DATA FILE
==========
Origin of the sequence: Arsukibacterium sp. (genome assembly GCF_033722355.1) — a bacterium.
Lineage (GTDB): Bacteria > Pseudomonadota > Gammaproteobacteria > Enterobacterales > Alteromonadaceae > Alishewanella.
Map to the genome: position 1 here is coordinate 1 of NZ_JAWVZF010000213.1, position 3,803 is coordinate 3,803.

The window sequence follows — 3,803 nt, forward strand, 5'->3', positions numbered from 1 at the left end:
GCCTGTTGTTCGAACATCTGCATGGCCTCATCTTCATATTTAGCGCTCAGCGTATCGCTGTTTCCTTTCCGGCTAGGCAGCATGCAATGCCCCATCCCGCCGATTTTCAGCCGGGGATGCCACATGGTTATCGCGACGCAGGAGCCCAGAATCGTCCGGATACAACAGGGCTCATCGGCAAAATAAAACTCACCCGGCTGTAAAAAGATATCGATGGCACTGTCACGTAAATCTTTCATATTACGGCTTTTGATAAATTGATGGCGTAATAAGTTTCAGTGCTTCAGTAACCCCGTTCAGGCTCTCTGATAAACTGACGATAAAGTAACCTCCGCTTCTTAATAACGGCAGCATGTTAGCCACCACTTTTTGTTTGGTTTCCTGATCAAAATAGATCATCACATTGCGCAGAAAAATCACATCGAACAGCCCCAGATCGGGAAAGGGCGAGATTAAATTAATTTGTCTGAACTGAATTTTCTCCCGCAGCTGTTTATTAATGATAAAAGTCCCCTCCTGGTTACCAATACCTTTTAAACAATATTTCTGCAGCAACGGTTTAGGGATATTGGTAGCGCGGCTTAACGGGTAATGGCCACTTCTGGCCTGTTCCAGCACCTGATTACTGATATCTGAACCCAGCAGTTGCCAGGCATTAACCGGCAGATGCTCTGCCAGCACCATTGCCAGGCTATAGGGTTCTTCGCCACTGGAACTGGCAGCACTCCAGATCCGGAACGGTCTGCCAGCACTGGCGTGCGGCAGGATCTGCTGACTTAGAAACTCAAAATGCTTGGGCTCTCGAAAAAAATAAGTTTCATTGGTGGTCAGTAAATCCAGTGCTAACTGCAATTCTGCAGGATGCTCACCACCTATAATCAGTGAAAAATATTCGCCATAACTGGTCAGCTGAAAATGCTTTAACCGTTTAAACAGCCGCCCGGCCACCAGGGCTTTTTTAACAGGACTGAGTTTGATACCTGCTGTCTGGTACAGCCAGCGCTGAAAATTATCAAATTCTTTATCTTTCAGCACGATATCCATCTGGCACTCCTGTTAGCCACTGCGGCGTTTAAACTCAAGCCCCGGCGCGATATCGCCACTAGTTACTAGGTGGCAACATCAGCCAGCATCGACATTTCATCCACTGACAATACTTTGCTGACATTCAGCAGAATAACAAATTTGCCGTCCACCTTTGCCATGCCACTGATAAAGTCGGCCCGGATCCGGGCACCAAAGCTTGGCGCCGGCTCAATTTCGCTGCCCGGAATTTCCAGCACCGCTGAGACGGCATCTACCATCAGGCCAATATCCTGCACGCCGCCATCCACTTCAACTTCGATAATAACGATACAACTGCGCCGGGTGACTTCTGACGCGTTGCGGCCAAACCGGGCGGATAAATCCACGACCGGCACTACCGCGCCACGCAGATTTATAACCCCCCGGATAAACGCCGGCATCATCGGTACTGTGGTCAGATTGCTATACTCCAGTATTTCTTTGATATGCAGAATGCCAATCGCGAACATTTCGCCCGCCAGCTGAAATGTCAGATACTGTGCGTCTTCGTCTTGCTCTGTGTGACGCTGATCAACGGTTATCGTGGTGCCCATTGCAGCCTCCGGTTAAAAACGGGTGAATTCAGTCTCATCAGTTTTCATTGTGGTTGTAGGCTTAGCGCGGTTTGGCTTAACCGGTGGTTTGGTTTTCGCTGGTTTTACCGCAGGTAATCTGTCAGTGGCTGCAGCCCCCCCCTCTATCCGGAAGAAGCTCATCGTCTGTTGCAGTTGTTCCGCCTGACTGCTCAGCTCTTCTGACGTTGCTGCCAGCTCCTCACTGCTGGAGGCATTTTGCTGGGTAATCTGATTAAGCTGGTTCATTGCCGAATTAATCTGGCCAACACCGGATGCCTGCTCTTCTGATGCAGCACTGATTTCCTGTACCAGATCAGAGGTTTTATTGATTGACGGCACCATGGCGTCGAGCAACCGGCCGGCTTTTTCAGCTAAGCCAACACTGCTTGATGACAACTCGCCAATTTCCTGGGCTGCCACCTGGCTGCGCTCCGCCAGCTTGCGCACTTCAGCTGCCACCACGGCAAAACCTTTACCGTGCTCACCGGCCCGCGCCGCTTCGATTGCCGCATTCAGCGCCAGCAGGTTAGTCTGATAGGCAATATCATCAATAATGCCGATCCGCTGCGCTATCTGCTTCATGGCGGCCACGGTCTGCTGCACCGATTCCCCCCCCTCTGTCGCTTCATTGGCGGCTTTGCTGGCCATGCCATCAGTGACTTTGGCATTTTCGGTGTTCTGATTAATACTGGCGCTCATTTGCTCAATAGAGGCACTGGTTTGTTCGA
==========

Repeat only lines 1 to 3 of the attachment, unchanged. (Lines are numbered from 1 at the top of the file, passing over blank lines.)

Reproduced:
Origin of the sequence: Arsukibacterium sp. (genome assembly GCF_033722355.1) — a bacterium.
Lineage (GTDB): Bacteria > Pseudomonadota > Gammaproteobacteria > Enterobacterales > Alteromonadaceae > Alishewanella.
Map to the genome: position 1 here is coordinate 1 of NZ_JAWVZF010000213.1, position 3,803 is coordinate 3,803.